That I feel different about. The few pictures I've made with rangefinder cameras that I couldn't have made with a SLR have depended on that split second, almost subconscious decision to press the shutter NOW, when the composition falls together just so. And you know when you got it, because you could see it while the camera took the picture, you weren't blinded by the mirror going up. Working a lot, you could perhaps anticipate the moment with a SLR, but the reinforcing moment of having seen it is priceless.
    Sorry to be gushing so ...

  4. #14
    Andy K's Avatar
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    Quote Originally Posted by BetterSense View Post
    I suppose what I need then is an R3m. A 40mm lens suits me just fine. What's an inexpensive 40 or 50mm lens that fits this camera? I don't have high lens standards, and any old lens that works will probably be fine for me.
    That is my rangefinder setup: R3M with CV Nokton 40/1.4 lens. Superb combination, and very unobtrusive on the street.

    Many of these were taken with the 40mm (others with an Apo-Lanthar 90mm)
    Last edited by Andy K; 05-16-2010 at 06:01 PM. Click to view previous post history.


    -----------My Flickr-----------
    Anáil nathrach, ortha bháis is beatha, do chéal déanaimh.

  5. #15

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    Andy,
    Thanks for the link, thanks for sharing. Terrific images.
    Regards,
    Dave

  6. #16

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    Hi

    A M3 or Canon P near !:1 finders are ok but even with a M2 or Kiev if you leave the other eye open your brian can cope with both images without needing a restart.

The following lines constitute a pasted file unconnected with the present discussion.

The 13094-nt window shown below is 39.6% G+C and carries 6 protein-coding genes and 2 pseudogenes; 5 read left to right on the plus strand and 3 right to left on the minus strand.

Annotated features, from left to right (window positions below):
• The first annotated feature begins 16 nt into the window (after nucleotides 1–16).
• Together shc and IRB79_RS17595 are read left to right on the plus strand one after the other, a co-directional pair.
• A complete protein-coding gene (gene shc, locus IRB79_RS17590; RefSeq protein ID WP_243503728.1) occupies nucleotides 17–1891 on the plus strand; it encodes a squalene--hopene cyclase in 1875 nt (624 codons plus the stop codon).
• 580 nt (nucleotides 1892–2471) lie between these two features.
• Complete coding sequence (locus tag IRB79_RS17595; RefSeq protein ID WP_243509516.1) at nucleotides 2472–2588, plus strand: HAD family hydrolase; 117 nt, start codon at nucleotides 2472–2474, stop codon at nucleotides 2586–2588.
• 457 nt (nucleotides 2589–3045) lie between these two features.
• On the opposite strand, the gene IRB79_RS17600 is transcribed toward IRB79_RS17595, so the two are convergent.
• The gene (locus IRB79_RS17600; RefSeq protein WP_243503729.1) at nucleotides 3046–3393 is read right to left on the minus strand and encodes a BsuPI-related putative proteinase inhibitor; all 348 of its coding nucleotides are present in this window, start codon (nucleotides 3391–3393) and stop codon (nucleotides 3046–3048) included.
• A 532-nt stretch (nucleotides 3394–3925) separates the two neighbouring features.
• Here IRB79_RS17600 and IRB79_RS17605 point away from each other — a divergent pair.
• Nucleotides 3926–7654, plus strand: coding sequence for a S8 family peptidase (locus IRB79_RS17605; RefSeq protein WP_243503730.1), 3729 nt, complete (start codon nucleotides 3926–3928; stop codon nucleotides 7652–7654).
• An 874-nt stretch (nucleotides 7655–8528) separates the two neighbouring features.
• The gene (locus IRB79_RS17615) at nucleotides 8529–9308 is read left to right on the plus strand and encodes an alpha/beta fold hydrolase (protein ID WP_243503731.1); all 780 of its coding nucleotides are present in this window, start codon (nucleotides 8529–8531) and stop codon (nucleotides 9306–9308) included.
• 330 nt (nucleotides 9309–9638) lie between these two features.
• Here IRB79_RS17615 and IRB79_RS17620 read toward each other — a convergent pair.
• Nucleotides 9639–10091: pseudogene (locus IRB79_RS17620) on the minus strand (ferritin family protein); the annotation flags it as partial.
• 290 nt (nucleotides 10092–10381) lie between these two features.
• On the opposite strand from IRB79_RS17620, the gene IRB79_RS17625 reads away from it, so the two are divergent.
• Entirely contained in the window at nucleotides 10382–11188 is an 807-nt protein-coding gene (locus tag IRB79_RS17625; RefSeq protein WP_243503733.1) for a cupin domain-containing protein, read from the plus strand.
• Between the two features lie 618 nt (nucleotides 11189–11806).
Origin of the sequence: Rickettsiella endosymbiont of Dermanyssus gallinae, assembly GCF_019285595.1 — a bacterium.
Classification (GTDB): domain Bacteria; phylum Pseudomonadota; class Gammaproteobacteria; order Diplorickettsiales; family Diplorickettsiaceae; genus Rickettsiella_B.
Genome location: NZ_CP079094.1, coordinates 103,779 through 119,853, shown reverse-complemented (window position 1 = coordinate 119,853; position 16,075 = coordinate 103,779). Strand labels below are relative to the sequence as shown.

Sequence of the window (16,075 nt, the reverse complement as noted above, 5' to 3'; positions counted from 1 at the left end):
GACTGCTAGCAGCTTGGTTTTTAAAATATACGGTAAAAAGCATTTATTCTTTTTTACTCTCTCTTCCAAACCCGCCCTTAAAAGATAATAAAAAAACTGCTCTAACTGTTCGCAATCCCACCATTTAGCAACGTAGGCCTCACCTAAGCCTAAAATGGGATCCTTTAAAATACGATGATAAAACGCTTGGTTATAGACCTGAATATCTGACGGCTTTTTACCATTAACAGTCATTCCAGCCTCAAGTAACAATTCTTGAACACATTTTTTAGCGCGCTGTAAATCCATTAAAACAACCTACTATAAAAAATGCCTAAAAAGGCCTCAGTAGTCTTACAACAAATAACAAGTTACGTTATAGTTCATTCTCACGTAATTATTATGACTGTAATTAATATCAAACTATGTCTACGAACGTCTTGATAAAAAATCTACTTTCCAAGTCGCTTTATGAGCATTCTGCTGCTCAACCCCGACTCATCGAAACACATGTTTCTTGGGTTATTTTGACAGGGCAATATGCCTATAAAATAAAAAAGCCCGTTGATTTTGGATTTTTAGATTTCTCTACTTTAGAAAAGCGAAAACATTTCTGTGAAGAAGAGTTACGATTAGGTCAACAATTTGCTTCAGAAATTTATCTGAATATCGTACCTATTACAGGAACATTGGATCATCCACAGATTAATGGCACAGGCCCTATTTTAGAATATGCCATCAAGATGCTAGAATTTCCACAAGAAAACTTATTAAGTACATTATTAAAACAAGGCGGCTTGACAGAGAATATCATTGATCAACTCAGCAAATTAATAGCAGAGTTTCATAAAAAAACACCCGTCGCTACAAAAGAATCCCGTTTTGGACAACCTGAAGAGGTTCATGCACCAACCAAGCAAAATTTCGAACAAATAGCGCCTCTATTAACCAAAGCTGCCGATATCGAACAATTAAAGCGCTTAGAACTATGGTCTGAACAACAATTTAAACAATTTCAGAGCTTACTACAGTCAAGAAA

This allows you to see things approaching like an auto in peripheral vision, or see around a lens hood, or if the details in the shot are below acuity, at 0.7 through the finder, look at them 1:1 with other eye.

    It is simple don't close the other eye, you are doing it wilfully.

    Noel

  7. #17

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    I agree with the above^ except my brian can't seem to cope.
    Heavily sedated for your protection.

  8. #18
    jmcd's Avatar
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    Just a word for the P—a superb camera, very well made. If you are content with screw mount lenses and external meter, it is hard to beat.

    Another option is to use a Voigtlander metal viewfinder in the cold/hot shoe on the camera of your choice. It offers a 1:1 view that is just brighter than normal eyesight.

  9. #19
    arealitystudios's Avatar
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    Quote Originally Posted by Andy K View Post
    That is my rangefinder setup: R3M with CV Nokton 40/1.4 lens. Superb combination, and very unobtrusive on the street.

    Many of these were taken with the 40mm (others with an Apo-Lanthar 90mm)

    same here, though mine is an R3A. Same thing in terms of general design, image quality, etc. The viewfinder is quite a treat and the combination makes for an amazing street shooting tool.

    I wouldn't give up that 40mm Nokton for anything.

  10. #20
    photoncatcher's Avatar
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    Ok, maybe I,m weird, but I always keeo both eyes open when shooting out side. I also keep both eyes open when sighting a fire arm (long time ago). I suppose I learned how to do it out of a sence of self preservation when shooting all my Daughters sports. You really do not want to get blind sided by either a field hockey, or lacrosse ball. For street photography, it's good to know who, and, or what is getting close.